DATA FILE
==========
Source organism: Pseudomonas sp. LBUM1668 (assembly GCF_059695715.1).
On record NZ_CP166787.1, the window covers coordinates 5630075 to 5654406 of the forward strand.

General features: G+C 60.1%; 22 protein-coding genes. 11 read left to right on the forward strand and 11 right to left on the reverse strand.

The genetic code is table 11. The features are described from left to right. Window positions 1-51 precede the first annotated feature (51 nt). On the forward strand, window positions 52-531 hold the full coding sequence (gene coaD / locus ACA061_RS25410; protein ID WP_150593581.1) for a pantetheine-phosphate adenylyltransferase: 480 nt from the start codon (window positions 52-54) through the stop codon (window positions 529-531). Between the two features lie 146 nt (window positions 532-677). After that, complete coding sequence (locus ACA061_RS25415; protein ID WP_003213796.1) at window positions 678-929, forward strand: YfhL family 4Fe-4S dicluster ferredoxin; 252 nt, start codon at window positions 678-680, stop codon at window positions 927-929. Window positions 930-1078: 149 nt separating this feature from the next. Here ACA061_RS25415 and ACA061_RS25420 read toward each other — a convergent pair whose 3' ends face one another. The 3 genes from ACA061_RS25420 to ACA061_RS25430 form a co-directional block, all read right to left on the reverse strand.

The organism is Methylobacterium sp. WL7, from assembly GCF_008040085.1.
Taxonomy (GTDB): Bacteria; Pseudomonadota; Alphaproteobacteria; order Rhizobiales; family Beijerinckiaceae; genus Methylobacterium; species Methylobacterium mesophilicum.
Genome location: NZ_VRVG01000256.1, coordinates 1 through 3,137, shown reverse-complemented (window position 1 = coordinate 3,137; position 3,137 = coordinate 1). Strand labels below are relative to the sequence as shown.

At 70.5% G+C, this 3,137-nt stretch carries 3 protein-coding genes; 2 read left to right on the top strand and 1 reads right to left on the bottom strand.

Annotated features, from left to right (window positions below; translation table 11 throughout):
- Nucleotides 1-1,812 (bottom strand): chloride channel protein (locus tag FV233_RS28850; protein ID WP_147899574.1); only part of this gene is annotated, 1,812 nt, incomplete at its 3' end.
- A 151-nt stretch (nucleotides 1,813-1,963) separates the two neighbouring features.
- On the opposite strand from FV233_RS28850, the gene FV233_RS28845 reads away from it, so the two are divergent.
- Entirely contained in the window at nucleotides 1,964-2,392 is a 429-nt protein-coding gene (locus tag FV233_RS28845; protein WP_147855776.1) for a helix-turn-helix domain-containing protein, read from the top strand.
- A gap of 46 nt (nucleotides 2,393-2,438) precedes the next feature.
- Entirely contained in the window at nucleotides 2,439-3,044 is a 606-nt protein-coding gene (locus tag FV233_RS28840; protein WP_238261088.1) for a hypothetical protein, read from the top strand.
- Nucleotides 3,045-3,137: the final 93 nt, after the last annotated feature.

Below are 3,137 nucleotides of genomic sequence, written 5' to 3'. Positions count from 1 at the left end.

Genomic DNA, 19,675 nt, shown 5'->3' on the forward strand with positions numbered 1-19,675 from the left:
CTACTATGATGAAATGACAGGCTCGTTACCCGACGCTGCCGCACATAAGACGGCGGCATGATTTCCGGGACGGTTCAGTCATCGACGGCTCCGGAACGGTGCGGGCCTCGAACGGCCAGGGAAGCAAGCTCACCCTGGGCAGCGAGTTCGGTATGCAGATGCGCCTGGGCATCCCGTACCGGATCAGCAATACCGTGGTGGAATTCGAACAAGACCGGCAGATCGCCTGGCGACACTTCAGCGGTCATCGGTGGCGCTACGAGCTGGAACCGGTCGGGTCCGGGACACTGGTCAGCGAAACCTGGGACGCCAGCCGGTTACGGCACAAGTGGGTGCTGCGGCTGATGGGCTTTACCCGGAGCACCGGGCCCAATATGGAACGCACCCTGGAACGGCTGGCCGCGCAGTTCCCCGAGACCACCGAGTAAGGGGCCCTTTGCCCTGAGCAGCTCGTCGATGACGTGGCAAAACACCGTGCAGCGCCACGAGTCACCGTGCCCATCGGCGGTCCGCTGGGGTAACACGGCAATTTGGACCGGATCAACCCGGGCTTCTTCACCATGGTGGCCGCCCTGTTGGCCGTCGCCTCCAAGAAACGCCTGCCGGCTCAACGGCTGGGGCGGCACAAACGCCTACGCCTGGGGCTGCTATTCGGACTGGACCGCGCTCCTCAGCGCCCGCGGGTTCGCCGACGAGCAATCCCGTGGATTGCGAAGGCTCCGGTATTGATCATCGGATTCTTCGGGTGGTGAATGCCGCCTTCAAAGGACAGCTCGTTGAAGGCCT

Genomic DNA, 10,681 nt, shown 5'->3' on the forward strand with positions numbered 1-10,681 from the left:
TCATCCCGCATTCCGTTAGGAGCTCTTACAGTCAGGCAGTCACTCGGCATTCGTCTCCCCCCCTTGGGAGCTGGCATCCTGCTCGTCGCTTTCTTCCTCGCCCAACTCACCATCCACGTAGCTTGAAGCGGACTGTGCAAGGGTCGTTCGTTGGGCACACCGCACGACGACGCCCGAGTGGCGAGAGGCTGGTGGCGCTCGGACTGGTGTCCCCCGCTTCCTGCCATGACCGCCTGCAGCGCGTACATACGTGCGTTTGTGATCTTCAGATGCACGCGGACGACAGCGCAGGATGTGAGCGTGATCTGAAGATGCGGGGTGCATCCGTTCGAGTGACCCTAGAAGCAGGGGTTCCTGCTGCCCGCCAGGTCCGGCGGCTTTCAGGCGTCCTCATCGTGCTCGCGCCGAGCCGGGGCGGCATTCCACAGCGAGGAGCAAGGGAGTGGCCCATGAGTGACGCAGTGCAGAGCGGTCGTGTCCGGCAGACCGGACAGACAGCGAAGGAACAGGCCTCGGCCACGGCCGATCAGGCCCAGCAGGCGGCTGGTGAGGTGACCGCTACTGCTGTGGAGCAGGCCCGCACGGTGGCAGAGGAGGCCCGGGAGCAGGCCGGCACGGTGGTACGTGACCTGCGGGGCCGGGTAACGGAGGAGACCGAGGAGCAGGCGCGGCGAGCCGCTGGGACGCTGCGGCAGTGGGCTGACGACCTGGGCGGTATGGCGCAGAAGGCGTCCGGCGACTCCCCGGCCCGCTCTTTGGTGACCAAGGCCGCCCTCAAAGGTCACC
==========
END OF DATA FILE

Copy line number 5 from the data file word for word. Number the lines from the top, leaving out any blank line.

The organism is Methylobacterium sp. WL7, from assembly GCF_008040085.1.